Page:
Best's activities after leaving boarding school in 1828 and before her marriage twelve years later at the age of thirty-one amply demonstrate her dedicated interest in artistic pursuits. Having gained skill in painting and drawing under the tutelage of such drawing masters as George Haugh (1755–1827), a regular exhibitor at the Royal Academy of Arts and the British Institution, Best pursued her art in her hometown of York.12 Two surviving sketchbooks dating from 1829–30 show that she routinely sketched the interiors of churches and cottages as well as scenes of village life. Included in these sketching trips were visits to country estates, such as Castle Howard, whose impressive art collections would have provided models for the young artist to follow. Best was also an active portrait painter, as indicated by her self-created "List of Portraits," which spans the years 1828–49. According to this list, she painted about forty portraits a year prior to her marriage.13 Between 1830 and 1836, her most active years as an artist, Best exhibited at venues in London, Leeds, Newcastle, York, and Liverpool. In 1830 one of her still lifes was awarded a silver medal from the London Society for the Encouragement of Arts, Manufactures and Commerce (now the Royal Society of Arts) as "the best original composition, painted in oil or water-colours . . . by persons under the age of twenty-one."14 During the same year, another of Best's still lifes was shown at an exhibit in Leeds organized by the Northern Society for the Encouragement of the Fine Arts, a venue at which well-known male artists, among them Edwin Landseer (1802–1873) and G[eorge] F[rederic] Watts (1817–1904), frequently exhibited. In the 1830 show, Best was one of only 12 female artists among the 145 exhibitors.

 

In the summer of 1834, at the height of her artistic career, Best left York in the company of her mother for an extended stay in Germany, a popular destination for English artists.15 Best spent most of her time in Frankfurt, where she made the acquaintance of other female artists, including the watercolorist Louise van Panhuys (1763–1844), and also sold fourteen works, including portraits, interiors, and a landscape. The images she produced during this period further reveal her strong self-identification as an artist. She painted detailed depictions of the collections in the museums and private art galleries she visited, including those in Cologne, Dresden, and Frankfurt. In 1835 Best depicted herself walking through an exhibition of contemporary German painting in which the Munich and Düsseldorf schools were well represented, and, in doing so, she positioned herself as an artist with a keen awareness of contemporary art (fig. 1). The painting also provided an opportunity to demonstrate her skill in copying the art on display. Interestingly, those images closest to the viewer are historical landscapes, a genre in which female artists were not expected to excel—consider the oft-quoted remark by John Ruskin (1819–1900) in response to Anna Howitt's painting Boadicea Brooding over Her Wrongs (1856), exhibited at the Crystal Palace: "What do you know about Boadicea? Leave such subjects alone and paint me a pheasant's wing."16 Ruskin's response to Howitt implies that a woman was incapable of success with historical subject matter and better suited to still life. His gender bias was typical of the period and one of the numerous reasons why women had difficulty succeeding as professional artists.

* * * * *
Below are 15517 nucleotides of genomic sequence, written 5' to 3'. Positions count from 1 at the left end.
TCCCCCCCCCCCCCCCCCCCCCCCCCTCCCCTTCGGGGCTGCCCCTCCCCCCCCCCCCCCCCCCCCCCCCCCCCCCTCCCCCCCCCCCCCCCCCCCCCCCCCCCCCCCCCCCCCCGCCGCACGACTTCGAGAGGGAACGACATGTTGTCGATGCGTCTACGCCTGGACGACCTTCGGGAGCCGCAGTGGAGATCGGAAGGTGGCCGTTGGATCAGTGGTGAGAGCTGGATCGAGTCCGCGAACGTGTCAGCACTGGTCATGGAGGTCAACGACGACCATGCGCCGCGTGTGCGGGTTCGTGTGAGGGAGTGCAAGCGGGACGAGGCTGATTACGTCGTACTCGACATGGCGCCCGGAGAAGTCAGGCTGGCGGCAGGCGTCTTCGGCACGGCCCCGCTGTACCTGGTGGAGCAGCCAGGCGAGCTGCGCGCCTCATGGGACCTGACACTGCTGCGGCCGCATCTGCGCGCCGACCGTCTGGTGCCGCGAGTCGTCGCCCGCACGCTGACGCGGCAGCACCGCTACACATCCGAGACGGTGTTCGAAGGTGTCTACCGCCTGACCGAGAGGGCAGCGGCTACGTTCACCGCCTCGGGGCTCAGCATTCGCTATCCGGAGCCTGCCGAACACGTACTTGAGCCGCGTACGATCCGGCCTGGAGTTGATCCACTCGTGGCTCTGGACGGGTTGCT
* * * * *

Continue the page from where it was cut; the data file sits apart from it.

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Fig. 2 Mary Ellen Best, Self-portrait in Painting Room, York, ca. 1837–39. York City Art Gallery